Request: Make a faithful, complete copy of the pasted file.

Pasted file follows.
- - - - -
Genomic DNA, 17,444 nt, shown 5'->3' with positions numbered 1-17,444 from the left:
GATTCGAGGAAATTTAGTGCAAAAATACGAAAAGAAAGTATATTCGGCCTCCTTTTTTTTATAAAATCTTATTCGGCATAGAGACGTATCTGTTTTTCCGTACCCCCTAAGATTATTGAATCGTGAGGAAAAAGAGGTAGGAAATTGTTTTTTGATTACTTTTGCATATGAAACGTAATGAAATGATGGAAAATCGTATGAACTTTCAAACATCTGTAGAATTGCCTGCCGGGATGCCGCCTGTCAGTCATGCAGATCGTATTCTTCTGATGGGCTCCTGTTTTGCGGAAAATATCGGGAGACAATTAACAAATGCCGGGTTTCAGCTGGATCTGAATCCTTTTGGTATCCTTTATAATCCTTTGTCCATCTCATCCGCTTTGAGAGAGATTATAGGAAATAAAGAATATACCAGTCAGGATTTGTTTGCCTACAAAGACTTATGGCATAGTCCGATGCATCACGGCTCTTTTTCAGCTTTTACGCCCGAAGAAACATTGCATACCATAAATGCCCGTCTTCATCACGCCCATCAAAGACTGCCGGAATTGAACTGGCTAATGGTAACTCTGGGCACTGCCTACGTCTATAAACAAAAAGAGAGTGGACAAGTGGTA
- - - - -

Genomic DNA, 17,444 nt, shown 5'->3' with positions numbered 1-17,444 from the left:
GATTCGAGGAAATTTAGTGCAAAAATACGAAAAGAAAGTATATTCGGCCTCCTTTTTTTTATAAAATCTTATTCGGCATAGAGACGTATCTGTTTTTCCGTACCCCCTAAGATTATTGAATCGTGAGGAAAAAGAGGTAGGAAATTGTTTTTTGATTACTTTTGCATATGAAACGTAATGAAATGATGGAAAATCGTATGAACTTTCAAACATCTGTAGAATTGCCTGCCGGGATGCCGCCTGTCAGTCATGCAGATCGTATTCTTCTGATGGGCTCCTGTTTTGCGGAAAATATCGGGAGACAATTAACAAATGCCGGGTTTCAGCTGGATCTGAATCCTTTTGGTATCCTTTATAATCCTTTGTCCATCTCATCCGCTTTGAGAGAGATTATAGGAAATAAAGAATATACCAGTCAGGATTTGTTTGCCTACAAAGACTTATGGCATAGTCCGATGCATCACGGCTCTTTTTCAGCTTTTACGCCCGAAGAAACATTGCATACCATAAATGCCCGTCTTCATCACGCCCATCAAAGACTGCCGGAATTGAACTGGCTAATGGTAACTCTGGGCACTGCCTACGTCTATAAACAAAAAGAGAGTGGACAAGTGGTA